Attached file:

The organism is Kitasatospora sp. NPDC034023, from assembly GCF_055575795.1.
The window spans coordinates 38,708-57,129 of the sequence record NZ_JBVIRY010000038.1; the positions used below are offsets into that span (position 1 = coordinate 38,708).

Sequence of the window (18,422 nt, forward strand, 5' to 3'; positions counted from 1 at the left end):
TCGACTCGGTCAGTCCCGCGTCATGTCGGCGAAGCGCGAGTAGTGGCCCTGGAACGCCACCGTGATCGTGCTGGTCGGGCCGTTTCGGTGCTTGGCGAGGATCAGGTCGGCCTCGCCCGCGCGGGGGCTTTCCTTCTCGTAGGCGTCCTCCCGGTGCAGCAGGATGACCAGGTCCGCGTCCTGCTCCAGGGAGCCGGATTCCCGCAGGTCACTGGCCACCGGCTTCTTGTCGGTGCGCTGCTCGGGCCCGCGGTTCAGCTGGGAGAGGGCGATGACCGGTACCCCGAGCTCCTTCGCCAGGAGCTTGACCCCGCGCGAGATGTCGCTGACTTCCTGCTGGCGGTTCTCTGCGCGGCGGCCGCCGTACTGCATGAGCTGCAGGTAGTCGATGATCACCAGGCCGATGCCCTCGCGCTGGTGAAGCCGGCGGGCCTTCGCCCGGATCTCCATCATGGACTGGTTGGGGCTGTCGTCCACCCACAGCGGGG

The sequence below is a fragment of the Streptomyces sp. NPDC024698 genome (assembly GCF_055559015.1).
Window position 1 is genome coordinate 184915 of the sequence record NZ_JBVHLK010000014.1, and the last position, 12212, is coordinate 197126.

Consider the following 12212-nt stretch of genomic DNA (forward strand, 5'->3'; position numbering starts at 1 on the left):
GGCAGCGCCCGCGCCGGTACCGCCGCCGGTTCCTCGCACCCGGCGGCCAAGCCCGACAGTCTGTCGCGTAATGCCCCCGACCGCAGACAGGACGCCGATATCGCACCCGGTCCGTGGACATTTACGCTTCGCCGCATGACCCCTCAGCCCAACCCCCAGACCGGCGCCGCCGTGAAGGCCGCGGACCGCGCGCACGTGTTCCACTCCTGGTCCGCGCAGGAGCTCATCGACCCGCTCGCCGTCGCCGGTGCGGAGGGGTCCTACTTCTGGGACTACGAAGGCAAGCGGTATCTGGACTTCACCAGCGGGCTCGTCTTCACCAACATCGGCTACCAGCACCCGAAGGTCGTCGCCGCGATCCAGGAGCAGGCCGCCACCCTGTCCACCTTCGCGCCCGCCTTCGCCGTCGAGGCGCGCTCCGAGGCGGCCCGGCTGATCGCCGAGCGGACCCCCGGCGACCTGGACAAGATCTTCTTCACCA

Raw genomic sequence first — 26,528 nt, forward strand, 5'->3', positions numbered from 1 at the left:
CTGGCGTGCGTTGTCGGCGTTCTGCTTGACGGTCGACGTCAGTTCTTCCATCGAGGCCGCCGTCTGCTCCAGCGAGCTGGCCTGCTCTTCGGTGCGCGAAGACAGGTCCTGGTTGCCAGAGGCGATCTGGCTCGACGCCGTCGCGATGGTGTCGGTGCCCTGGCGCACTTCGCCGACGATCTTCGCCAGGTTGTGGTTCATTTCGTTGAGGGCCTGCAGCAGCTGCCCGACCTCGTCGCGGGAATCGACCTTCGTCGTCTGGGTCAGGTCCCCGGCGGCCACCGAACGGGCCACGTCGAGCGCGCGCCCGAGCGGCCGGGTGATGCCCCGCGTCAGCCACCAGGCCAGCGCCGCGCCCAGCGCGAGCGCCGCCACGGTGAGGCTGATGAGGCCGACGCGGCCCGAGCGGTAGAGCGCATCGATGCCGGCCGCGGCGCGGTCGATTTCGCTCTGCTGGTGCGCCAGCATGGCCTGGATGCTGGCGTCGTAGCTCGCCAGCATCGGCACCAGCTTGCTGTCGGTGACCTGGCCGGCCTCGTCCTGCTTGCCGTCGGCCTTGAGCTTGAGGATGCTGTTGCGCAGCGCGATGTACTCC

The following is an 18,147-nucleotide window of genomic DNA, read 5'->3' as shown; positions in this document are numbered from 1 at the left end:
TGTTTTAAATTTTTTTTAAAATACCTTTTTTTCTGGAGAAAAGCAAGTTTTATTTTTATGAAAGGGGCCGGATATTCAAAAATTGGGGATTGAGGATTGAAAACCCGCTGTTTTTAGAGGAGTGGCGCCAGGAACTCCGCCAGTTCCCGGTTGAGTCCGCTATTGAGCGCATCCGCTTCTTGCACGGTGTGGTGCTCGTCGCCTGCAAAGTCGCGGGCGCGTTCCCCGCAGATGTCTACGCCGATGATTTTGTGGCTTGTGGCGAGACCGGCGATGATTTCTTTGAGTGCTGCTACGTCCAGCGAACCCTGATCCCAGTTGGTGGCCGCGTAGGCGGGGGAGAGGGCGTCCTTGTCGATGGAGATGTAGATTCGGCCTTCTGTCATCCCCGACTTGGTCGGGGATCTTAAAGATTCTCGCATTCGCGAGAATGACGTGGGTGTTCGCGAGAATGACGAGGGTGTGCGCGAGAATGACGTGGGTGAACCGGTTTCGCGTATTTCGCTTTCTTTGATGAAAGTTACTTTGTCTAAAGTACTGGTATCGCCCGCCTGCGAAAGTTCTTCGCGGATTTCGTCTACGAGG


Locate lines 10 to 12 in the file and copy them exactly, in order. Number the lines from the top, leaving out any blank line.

CTGGCGTGCGTTGTCGGCGTTCTGCTTGACGGTCGACGTCAGTTCTTCCATCGAGGCCGCCGTCTGCTCCAGCGAGCTGGCCTGCTCTTCGGTGCGCGAAGACAGGTCCTGGTTGCCAGAGGCGATCTGGCTCGACGCCGTCGCGATGGTGTCGGTGCCCTGGCGCACTTCGCCGACGATCTTCGCCAGGTTGTGGTTCATTTCGTTGAGGGCCTGCAGCAGCTGCCCGACCTCGTCGCGGGAATCGACCTTCGTCGTCTGGGTCAGGTCCCCGGCGGCCACCGAACGGGCCACGTCGAGCGCGCGCCCGAGCGGCCGGGTGATGCCCCGCGTCAGCCACCAGGCCAGCGCCGCGCCCAGCGCGAGCGCCGCCACGGTGAGGCTGATGAGGCCGACGCGGCCCGAGCGGTAGAGCGCATCGATGCCGGCCGCGGCGCGGTCGATTTCGCTCTGCTGGTGCGCCAGCATGGCCTGGATGCTGGCGTCGTAGCTCGCCAGCATCGGCACCAGCTTGCTGTCGGTGACCTGGCCGGCCTCGTCCTGCTTGCCGTCGGCCTTGAGCTTGAGGATGCTGTTGCGCAGCGCGATGTACTCC

The following is an 18,147-nucleotide window of genomic DNA, read 5'->3' as shown; positions in this document are numbered from 1 at the left end:
TGTTTTAAATTTTTTTTAAAATACCTTTTTTTCTGGAGAAAAGCAAGTTTTATTTTTATGAAAGGGGCCGGATATTCAAAAATTGGGGATTGAGGATTGAAAACCCGCTGTTTTTAGAGGAGTGGCGCCAGGAACTCCGCCAGTTCCCGGTTGAGTCCGCTATTGAGCGCATCCGCTTCTTGCACGGTGTGGTGCTCGTCGCCTGCAAAGTCGCGGGCGCGTTCCCCGCAGATGTCTACGCCGATGATTTTGTGGCTTGTGGCGAGACCGGCGATGATTTCTTTGAGTGCTGCTACGTCCAGCGAACCCTGATCCCAGTTGGTGGCCGCGTAGGCGGGGGAGAGGGCGTCCTTGTCGATGGAGATGTAGATTCGGCCTTCTGTCATCCCCGACTTGGTCGGGGATCTTAAAGATTCTCGCATTCGCGAGAATGACGTGGGTGTTCGCGAGAATGACGAGGGTGTGCGCGAGAATGACGTGGGTGAACCGGTTTCGCGTATTTCGCTTTCTTTGATGAAAGTTACTTTGTCTAAAGTACTGGTATCGCCCGCCTGCGAAAGTTCTTCGCGGATTTCGTCTACGAGG